In other debates I have addressed some issues about what the church fathers actually believed. There are plenty of inconvenient facts of history for those who wish to imagine that what their church teaches is "what was always taught from the beginning." But that is not this argument. This argument is that Rome's apologists are using a source that they shouldn't use, if they wish to be considered honest.

Albrecht Argument 6 - The Title of the Homily of the Papyrus of Turin

This particular homily is called the "Homily of the Papyrus of Turin." It is not called "In Praise of the Blessed Virgin." Mr. Albrecht tenaciously insists that he did not err in calling the homily by the latter title. This is just ridiculous. I know exactly where he got that "title" from, but it is not the title of the work. It is just a "tag line" that Mr. Gambero put above the quotation to tell the reader what the quoted section of the homily is about.

Mr. Gambero himself would not make the silly mistake that Mr. Albrecht has made. Mr. Gambero does use that tag line over the section of the homily that Mr. Albrecht read in his previous video. On the other hand, however, Mr. Gambero uses the tag line "Mary Greets Elizabeth" as the tag line for the quotation from the same homily on the immediately preceding page. The same technique can be seen on page 31 of Mr. Gambero's work and in every "readings" section at the end of each chapter of his book. At page 31, the tag line is "Ignation Profession of Faith" but the work is Ignatius' Epistle to the Ephesians.

Given Mr. Albrecht's fascination with Ignatius, one hopes that Mr. Albrecht would have the sense to realize that Ignatius' Epistle to the Ephesians (whether or not genuine, in whole or in part - and when I say "whether or not" I mean I'm not addressing that issue here) is not called "Ignation Profession of Faith" as a title.

Albrecht Argument 7 - Le Muséon is a Reputable Journal

Le Muséon is a reputable journal, no doubt. It is not our intention to suggest otherwise. It was with great pleasure that I leafed through volume 71 of Le Muséon to read (and read about) this particular homily. That's not really the issue.

Mr. Albrecht asserts that Le Muséon claims that the work is authentic. This simply isn't true. I frankly have no idea where Mr. Albrecht got the idea that Le Muséon even took any opinion on the authenticity of the homily.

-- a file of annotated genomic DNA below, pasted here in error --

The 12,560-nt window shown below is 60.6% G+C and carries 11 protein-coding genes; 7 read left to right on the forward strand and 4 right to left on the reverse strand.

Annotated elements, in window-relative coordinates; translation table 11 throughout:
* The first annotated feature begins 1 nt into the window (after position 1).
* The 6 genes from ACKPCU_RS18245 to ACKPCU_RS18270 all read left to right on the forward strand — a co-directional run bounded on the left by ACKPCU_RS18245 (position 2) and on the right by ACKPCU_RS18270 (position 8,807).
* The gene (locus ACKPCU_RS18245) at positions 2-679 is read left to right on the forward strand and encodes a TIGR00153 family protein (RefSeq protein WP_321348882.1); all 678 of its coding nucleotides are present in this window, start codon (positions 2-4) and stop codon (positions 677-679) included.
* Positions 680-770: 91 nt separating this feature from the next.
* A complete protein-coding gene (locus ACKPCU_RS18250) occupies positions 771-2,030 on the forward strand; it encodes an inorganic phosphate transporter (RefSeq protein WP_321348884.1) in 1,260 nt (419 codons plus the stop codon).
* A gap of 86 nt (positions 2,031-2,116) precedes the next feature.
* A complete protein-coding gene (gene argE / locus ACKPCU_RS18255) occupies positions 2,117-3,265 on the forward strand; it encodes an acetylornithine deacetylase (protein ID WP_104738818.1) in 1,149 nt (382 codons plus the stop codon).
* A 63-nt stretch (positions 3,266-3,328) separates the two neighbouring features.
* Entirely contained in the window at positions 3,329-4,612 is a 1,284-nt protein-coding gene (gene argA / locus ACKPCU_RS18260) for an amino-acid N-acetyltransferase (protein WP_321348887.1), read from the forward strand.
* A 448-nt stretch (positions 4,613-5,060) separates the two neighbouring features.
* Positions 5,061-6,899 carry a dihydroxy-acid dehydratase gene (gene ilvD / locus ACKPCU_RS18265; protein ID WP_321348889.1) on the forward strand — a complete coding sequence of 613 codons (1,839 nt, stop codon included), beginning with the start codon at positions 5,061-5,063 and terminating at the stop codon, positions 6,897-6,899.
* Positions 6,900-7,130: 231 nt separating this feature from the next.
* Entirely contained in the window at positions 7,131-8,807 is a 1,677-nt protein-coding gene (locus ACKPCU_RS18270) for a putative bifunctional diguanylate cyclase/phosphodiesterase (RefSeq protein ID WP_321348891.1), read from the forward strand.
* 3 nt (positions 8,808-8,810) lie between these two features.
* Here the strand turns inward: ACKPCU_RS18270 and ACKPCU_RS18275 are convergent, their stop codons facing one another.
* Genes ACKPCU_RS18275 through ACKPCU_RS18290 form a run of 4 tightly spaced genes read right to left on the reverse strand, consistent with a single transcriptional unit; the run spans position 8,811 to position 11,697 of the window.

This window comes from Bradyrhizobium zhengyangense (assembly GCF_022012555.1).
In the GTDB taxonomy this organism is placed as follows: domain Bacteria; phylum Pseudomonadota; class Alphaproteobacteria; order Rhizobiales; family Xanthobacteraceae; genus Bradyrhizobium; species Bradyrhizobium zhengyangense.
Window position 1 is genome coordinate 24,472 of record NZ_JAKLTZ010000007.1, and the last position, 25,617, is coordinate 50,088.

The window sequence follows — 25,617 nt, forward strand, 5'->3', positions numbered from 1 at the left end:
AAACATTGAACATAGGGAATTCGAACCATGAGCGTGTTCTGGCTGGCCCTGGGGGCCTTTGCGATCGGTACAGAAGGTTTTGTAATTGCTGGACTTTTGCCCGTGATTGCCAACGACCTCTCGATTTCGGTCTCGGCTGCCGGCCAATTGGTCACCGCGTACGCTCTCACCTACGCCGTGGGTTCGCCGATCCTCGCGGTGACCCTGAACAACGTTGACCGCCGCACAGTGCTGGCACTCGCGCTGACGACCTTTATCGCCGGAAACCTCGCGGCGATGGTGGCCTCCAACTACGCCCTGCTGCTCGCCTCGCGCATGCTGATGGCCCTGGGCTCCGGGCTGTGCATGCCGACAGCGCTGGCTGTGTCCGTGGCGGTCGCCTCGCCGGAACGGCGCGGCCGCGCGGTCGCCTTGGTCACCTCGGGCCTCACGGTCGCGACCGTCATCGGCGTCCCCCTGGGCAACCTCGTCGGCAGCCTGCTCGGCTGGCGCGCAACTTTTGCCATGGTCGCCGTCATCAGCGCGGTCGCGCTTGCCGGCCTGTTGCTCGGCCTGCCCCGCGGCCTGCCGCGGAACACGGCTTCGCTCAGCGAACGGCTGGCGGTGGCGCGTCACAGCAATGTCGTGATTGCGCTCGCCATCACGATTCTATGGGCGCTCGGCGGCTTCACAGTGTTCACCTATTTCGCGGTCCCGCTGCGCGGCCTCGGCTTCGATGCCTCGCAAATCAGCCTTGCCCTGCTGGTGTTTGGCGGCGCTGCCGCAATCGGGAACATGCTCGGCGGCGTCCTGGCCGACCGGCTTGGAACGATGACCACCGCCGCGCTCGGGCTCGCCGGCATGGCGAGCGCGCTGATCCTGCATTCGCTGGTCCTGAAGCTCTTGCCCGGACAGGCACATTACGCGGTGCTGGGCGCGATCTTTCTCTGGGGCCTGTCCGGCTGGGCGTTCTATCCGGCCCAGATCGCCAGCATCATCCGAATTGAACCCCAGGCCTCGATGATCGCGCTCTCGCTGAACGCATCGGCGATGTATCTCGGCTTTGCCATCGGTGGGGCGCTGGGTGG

Le Muséon, after all, is the journal. The fact that an article is published in a journal doesn't mean that the journal itself endorses the content of the article, or stands behind it. Part of the purpose of journals is to put out information so that it can be reviewed by academic peers of the articles' authors.

I suppose, in some instances, a journal could explicitly adopt the position of a particular article published therein. In this case, Le Muséon has not taken such an approach. Le Muséon simply published an article by Mr. Louis-Théophile Lefort.

Of course, and it seems probably Mr. Albrecht was unaware of this, Mr. Lefort was the director of Le Muséon from 1921 until his death in 1959. So, it is almost as though Le Muséon were speaking when Mr. Lefort speaks.

Regardless, Mr. Lefort does not himself (in the article) insist on the authenticity of the piece. Indeed, he concurs with the comment in my previous post that the authenticity of the work is not to be established on the basis of the fact that work has Athanasius' name at the top. This is, of course, due to the fact that there numerous works that are attributed to more famous writers.

I find it highly unlikely that Mr. Albrecht had bothered to look up and read through the article in Le Muséon to see what it said about the supposed authenticity of the work. Had Mr. Albrecht done so, he would (no doubt) have discovered in one of the first lines of the article an indication of the prior publication of the homily in the 19th century.

Albrecht Argument 8 - Reasons Given to Doubt

Mr. Albrecht suggests that we have given him no reason at all to doubt the authenticity of the work. In fact, things are just the opposite of what Mr. Albrecht suggests. The weight of the scholarly consensus is that the work is spurious, and Mr. Albrecht has given us no reason to doubt that consensus. Le Muséon itself did not insist that the work was authentic. Why do Rome's apologists? We had hoped that it was by accident, because they simply didn't investigate their sources.